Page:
DETROIT (AP) — A federal judge has broken his silence and defended the way he handled a 1987 murder trial when he was a county prosecutor, two weeks after a man's conviction and life sentence were overturned because of misconduct.
U.S. District Judge Robert Cleland denied allowing false testimony by a witness who told jurors that Temujin Kensu had confessed to murder while they were in a temporary holding cell.
Cleland said the witness, Philip Joplin, received no benefit from him when he was St. Clair County prosecutor. Joplin has said he made up the story to win early release from prison.
"Any sort of promise, suggestion or hint of leniency in return for his testimony is utterly false," Cleland said in a six-page affidavit filed this week by the Michigan attorney general's office.
In 1987, Kensu, known then as Fred Freeman, was convicted of first-degree murder in the fatal shooting of Scott Macklem in a college parking lot in Port Huron, 60 miles northeast of Detroit. The victim had planned to marry Kensu's former girlfriend.
U.S. District Judge Denise Page Hood recently overturned the conviction and life sentence, citing misconduct by Cleland and other problems at the trial 23 years ago. She said Kensu's constitutional rights were violated.
A key part of her decision centered on Joplin, who had signed an affidavit before he died saying he lied at Kensu's trial.
Cleland said Joplin stepped forward to testify just days before trial. He said the testimony was "credible" and "consistent" but not as substantial as other evidence.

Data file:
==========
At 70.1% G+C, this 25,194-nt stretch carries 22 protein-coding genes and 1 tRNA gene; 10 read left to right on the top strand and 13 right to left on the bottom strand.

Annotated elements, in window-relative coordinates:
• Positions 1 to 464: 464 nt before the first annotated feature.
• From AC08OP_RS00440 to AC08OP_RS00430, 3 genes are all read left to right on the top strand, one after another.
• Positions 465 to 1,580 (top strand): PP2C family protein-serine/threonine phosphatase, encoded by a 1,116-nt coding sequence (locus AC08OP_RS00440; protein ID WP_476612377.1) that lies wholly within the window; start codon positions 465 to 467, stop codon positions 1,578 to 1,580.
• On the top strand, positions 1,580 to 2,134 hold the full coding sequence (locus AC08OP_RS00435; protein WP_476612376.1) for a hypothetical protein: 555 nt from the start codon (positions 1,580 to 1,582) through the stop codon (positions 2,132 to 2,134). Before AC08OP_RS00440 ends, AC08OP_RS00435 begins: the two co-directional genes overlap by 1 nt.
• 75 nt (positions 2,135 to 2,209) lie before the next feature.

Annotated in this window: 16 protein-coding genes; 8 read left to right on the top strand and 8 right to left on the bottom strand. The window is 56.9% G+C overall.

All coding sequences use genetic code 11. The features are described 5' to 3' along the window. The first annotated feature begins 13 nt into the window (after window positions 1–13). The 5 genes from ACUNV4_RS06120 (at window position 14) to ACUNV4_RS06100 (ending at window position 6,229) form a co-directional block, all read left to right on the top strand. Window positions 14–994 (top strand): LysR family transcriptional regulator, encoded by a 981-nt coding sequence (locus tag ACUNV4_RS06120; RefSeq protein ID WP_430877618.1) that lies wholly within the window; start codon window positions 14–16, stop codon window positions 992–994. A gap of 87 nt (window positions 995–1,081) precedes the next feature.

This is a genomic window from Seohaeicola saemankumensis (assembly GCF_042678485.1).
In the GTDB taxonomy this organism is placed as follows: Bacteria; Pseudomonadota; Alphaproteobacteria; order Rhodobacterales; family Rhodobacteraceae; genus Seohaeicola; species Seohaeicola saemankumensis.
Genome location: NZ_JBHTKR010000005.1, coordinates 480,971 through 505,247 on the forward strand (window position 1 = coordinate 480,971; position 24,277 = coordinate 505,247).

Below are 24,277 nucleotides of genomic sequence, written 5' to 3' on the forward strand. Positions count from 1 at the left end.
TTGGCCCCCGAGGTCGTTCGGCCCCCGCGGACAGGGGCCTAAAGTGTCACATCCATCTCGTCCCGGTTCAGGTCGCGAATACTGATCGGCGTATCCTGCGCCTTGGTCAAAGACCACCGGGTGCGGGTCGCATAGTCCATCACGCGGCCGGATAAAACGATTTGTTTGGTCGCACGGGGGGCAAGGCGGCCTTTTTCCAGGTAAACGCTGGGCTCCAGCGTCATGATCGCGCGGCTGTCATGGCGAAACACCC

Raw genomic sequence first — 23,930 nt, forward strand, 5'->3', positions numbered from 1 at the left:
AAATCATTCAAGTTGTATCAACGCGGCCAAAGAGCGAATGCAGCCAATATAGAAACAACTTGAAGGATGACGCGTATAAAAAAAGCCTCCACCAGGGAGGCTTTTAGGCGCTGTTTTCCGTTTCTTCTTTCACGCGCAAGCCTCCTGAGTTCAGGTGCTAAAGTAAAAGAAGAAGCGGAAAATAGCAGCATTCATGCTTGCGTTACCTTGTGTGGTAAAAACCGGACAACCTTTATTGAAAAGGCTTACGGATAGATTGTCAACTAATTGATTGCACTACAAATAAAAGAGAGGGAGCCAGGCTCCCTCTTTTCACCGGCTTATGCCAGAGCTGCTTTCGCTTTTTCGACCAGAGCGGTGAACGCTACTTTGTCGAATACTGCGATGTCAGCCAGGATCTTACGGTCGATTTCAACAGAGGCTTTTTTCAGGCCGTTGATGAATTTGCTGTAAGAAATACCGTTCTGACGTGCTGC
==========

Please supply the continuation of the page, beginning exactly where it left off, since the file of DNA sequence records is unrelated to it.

"Had there been a deal made for favorable post-trial treatment for Joplin, I had absolutely no reason to hide it, in view of other far more damning details of Joplin's history that I so clearly laid out for the jury," Cleland said.
The affidavit was filed as part of the state's request to keep Kensu in prison while Hood's decision is appealed. Kensu's lawyers from the Innocence Clinic at the University of Michigan law school want him released on bond.
A message seeking comment was left Friday for clinic co-director Bridget McCormack.
Kensu, now 47, has said he was hundreds of miles away in Michigan's Upper Peninsula when Macklem was killed. Some witnesses backed him up. But at trial, Cleland summoned a pilot who testified that it was possible for Kensu to get to Escanaba from Port Huron by private plane in less than two hours.
There was no evidence, however, that he did.
Cleland and Hood are judges in the same downtown Detroit courthouse. He joined the federal bench in 1990, three years after the Kensu trial.